Avoid the Ensnaring Fear of Man
OFTENTIMES it is impossible to please both man and God. A marriage mate, business associates or other persons may want you to do something that is not in harmony with what God says in his Word. In such instances you must make a choice. You must choose whether to serve God or to do what some human associate wishes.
Sound reasoning would dictate putting the will of God first, thereby seeking his favor rather than man’s. But when faced with the actual decision, so many persons kowtow to the wishes of men. The fear of an angry marriage mate, enraged relatives, or the ridicule of friends paralyzes sound reasoning. A person may begin to rationalize that being on good terms with fellow humans is of primary importance. This reasoning, in turn, gives birth to unscriptural compromise. It is just as the Bible says: “Trembling at men is what lays a snare.”—Prov. 29:25.
Can you resist this snare of doing what your friends and companions may want, rather than what God says you should do? Do you value God’s approval more than man’s? These are searching questions that a Christian must face squarely, for Christianity is not a popular way approved by the majority. In fact, the founder of Christianity, Jesus Christ, said that if you follow him, people will “reproach you and persecute you and lyingly say every sort of wicked thing against you.”—Matt. 5:11; 7:13, 14.
OPPOSITION WITHIN FAMILIES
Jesus warned that the teachings of God’s Word would cause divisions even in households and within families. “Do not think I came to put peace upon the earth,” he said. “I came to put, not peace, but a sword. For I came to cause division, with a man against his father, and a daughter against her mother, and a young wife against her mother-in-law. Indeed, a man’s enemies will be persons of his own household.”—Matt. 10:34-36.
Now, Jesus did not go around stirring up trouble within families, intentionally setting family members against one another. He had genuine love for people and wanted to see them live together in peace. However, his teachings did have the effect of a sword upon some families, dividing members who accepted Bible truth from those who clung to false religious traditions. This was not the fault of Jesus or the minister bringing his teachings, but the fault rested with the family members who refused to examine their traditional religious ideas in the light of God’s inspired Word. They are the ones who stirred up trouble and fought against those who wanted to study the Bible.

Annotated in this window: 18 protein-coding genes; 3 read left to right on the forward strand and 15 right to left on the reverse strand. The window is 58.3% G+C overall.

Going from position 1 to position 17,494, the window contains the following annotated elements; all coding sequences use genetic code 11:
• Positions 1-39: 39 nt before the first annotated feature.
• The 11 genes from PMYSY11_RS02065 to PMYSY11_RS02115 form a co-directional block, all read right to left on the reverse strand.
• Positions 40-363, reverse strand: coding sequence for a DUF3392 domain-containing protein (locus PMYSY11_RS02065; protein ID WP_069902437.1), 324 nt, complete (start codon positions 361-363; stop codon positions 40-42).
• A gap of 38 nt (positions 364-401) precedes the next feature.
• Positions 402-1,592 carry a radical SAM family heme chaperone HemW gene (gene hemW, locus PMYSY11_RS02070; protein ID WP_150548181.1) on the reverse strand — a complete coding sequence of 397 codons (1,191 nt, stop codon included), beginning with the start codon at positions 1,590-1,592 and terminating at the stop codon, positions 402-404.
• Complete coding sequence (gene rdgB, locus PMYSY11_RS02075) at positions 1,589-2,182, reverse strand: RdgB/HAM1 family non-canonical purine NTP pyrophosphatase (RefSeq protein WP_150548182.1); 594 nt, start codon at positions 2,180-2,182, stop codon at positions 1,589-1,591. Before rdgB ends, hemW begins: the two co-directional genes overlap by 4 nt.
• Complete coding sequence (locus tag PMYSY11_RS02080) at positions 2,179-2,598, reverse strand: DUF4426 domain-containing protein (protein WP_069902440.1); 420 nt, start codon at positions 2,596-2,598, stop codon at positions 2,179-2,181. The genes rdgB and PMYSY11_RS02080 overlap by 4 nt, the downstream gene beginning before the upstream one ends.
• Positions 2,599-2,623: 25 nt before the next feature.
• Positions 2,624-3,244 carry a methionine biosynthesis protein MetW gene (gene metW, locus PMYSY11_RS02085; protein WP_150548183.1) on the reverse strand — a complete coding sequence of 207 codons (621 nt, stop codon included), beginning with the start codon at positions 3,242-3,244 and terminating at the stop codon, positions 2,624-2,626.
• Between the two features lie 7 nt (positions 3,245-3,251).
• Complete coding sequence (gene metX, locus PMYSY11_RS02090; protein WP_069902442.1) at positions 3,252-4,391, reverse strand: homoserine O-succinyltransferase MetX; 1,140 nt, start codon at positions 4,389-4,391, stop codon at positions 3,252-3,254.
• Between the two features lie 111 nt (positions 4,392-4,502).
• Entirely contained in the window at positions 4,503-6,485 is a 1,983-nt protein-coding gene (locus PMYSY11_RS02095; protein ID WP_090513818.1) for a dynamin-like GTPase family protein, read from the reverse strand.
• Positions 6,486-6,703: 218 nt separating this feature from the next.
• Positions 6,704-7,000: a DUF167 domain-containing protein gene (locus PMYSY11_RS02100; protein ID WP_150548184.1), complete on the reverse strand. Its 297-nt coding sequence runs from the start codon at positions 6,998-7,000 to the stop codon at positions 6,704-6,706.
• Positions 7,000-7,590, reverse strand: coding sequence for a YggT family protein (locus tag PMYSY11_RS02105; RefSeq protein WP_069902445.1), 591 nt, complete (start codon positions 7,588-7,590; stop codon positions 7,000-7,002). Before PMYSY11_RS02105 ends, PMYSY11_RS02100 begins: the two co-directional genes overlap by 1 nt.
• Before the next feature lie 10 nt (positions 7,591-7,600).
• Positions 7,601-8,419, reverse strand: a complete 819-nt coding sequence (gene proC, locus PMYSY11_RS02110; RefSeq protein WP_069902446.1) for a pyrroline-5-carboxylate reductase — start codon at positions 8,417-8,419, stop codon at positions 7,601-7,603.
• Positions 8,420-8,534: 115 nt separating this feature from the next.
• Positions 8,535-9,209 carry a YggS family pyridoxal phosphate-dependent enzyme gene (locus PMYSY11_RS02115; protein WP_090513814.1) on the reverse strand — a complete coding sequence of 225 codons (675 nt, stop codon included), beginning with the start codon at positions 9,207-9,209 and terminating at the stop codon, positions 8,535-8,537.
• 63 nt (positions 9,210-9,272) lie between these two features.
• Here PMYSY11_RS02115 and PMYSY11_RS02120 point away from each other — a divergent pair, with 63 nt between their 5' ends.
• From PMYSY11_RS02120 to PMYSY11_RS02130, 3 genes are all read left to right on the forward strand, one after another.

OBJECTION TO BIBLE STUDY
Therefore, it is not surprising today that a person meets opposition from friends and relatives when he begins to study the Bible regularly. Perhaps this has happened to you. You may be enjoying a weekly home Bible study conducted free of charge by a helpful minister. Never before have you learned so many good things from the Word of God. But when relatives and friends found out that you were studying the Bible they may have ridiculed and made cutting remarks. Some may have vehemently objected, even going to the extreme of threatening you with unpleasant consequences unless you gave up the study.
This opposition calls for a difficult decision on your part. You realize that what you are learning is the truth of God’s Word and that it is God’s will for true Christians to take in this vital information. But what will you do? Will you give up the study because of fear of displeasing relatives and neighbors? Are you more concerned with pleasing them than with pleasing God?
It takes real courage and love for God to avoid succumbing to the ensnaring fear of man. This is especially true when opposers are members of one’s own family, and their animosity threatens to break up the home and sever family relations. Under such circumstances one may be tempted to rationalize that God does not expect us to study his Word if it would endanger these natural family ties.
But is that what Jesus said? After he explained that one’s “enemies will be persons of his own household,” he went on to say: “He that has greater affection for father or mother than for me is not worthy of me; and he that has greater affection for son or daughter than for me is not worthy of me.” And, on another occasion, he emphasized the degree of the love one must have for him by saying: “If anyone comes to me and does not hate his father and mother and wife and children and brothers and sisters, yes, and even his own soul, he cannot be my disciple.”—Matt. 10:37; Luke 14:26.